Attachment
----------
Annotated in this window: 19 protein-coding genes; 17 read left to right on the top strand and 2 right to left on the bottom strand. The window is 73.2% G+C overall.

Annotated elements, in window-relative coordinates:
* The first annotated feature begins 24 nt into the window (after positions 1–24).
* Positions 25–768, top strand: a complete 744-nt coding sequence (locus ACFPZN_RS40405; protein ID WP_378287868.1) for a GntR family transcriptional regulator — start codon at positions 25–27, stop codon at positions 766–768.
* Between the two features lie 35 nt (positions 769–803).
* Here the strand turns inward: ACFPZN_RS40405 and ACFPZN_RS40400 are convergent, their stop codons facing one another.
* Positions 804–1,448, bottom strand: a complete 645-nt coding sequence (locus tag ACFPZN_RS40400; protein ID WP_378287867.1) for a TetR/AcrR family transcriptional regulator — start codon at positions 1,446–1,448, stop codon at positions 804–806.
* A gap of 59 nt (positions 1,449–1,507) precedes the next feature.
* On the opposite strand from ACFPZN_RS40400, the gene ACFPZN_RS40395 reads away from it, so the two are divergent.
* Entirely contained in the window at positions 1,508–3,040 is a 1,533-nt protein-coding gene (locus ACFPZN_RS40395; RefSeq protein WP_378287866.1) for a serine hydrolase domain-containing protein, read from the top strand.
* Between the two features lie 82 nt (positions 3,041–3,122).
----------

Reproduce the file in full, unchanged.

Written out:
Annotated in this window: 19 protein-coding genes; 17 read left to right on the top strand and 2 right to left on the bottom strand. The window is 73.2% G+C overall.

Annotated elements, in window-relative coordinates:
* The first annotated feature begins 24 nt into the window (after positions 1–24).
* Positions 25–768, top strand: a complete 744-nt coding sequence (locus ACFPZN_RS40405; protein ID WP_378287868.1) for a GntR family transcriptional regulator — start codon at positions 25–27, stop codon at positions 766–768.
* Between the two features lie 35 nt (positions 769–803).
* Here the strand turns inward: ACFPZN_RS40405 and ACFPZN_RS40400 are convergent, their stop codons facing one another.
* Positions 804–1,448, bottom strand: a complete 645-nt coding sequence (locus tag ACFPZN_RS40400; protein ID WP_378287867.1) for a TetR/AcrR family transcriptional regulator — start codon at positions 1,446–1,448, stop codon at positions 804–806.
* A gap of 59 nt (positions 1,449–1,507) precedes the next feature.
* On the opposite strand from ACFPZN_RS40400, the gene ACFPZN_RS40395 reads away from it, so the two are divergent.
* Entirely contained in the window at positions 1,508–3,040 is a 1,533-nt protein-coding gene (locus ACFPZN_RS40395; RefSeq protein WP_378287866.1) for a serine hydrolase domain-containing protein, read from the top strand.
* Between the two features lie 82 nt (positions 3,041–3,122).